The more these children spend their nights plagued by worry, the less sleep they get. And, just like the vicious cycle of sleeplessness and hyperactivity, the anxiety that keeps them up at night sets the stage for more anxiety the next night.
Sleep Deprivation Misdiagnosed as ADHD?
The Centers for Disease Control reported a 42% increase in childhood ADHD cases diagnosed between 2003 and 2011. What could cause such a sharp increase in less than a decade?
ADHD or Sleep Deprivation?
The dramatic rise in the diagnosis of childhood ADHD cases begs the question: Is chronic, partial sleep deprivation being mistakenly diagnosed as ADHD? After all, sleep deprivation can lead to irritability, lack of concentration, poor focus, and hyperactivity—for any child.
Televisions, smartphones, and other electronics have invaded not just our living rooms, but our bedrooms. As our children get older, they use more electronic devices in their bedrooms at night. Unfortunately, electronics are not conducive to sleep.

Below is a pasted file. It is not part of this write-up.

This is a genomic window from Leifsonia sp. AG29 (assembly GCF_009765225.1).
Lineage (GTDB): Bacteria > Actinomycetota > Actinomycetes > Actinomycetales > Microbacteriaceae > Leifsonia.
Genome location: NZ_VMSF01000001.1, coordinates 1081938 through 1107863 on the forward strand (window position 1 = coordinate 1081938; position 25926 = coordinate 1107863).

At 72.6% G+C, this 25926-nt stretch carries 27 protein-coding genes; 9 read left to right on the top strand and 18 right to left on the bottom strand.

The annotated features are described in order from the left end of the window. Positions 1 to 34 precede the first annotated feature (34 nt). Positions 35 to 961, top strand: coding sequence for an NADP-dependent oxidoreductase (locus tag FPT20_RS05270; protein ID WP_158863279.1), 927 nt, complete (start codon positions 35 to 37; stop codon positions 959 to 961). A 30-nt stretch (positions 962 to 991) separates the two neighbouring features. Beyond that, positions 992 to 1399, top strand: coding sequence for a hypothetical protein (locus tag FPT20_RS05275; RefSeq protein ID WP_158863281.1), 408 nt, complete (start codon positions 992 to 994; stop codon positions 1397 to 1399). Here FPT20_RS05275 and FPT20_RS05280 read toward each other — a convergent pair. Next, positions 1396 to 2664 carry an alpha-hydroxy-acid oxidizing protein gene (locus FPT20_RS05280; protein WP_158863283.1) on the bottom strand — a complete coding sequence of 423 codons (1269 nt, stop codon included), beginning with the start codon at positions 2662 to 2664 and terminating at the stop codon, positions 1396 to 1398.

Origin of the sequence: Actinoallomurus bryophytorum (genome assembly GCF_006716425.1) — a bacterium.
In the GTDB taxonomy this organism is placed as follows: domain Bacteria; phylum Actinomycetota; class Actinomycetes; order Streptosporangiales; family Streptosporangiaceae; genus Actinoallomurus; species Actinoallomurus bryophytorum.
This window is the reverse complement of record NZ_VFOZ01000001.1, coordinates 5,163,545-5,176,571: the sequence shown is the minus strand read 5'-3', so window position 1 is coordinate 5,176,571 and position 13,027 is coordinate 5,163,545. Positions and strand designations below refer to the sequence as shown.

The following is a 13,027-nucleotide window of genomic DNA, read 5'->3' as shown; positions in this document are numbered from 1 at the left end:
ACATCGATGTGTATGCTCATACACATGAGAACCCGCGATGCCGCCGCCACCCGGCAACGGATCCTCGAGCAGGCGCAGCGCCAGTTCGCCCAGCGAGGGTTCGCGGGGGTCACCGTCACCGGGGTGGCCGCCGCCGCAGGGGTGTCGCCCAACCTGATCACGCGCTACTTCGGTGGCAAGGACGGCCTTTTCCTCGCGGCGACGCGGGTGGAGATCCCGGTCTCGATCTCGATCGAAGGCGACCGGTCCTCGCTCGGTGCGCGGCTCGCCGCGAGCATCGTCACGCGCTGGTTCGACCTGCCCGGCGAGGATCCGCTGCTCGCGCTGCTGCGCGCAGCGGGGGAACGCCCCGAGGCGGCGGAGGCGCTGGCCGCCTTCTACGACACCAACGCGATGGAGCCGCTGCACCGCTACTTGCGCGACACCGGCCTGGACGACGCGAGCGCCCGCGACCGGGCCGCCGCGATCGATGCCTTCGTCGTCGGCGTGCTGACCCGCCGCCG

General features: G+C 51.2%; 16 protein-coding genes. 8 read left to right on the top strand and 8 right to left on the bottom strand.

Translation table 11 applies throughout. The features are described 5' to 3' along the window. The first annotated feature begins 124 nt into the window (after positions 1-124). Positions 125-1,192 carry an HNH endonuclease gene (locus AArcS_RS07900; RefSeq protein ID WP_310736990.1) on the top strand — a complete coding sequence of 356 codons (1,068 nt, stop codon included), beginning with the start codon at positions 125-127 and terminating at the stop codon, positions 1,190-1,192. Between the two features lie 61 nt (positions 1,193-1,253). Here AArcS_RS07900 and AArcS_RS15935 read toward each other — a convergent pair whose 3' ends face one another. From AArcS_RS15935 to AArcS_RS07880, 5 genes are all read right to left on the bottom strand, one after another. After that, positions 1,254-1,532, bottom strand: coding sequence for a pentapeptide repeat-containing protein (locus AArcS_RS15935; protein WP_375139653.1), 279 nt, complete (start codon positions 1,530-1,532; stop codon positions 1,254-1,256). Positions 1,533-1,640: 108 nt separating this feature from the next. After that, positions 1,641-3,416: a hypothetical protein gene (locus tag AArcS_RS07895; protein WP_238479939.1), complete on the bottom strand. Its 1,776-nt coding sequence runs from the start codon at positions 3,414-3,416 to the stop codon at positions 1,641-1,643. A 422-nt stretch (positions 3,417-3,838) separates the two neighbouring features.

Sleep Apnea or ADHD?
Some medical professionals are now theorizing that children with sleep apnea may be getting misdiagnosed with ADHD, since both conditions can lead to hyperactivity and impulsive behaviors. Sleep specialist Dr. Steven Park suggests that sleep apnea should be ruled out when ADHD is suspected. The percentage of children with obstructive sleep apnea (2 - 4%) is similar to the percentage of children believed to have ADHD. While it's possible the two can coexist, sleep apnea may be causing ADHD symptoms where true ADHD is not present.
Does Your Child Have ADHD or Just a Sleep Disorder?
People with ADHD have a higher incidence of sleep disorders. Finding cases of sleep-deprived hyperactivity misdiagnosed as ADHD can prove difficult.
A sleep specialist, working with an ADHD specialist, can help to pinpoint the correct diagnoses for your child. One way to clarify the ADHD diagnosis is to identify and treat your child's sleep issues. Your child's pediatrician may recommend a sleep study. The sleep study will determine if your child has breathing issues or involuntary limb movement while sleeping. It can also track your child's heart rate and sleep phases.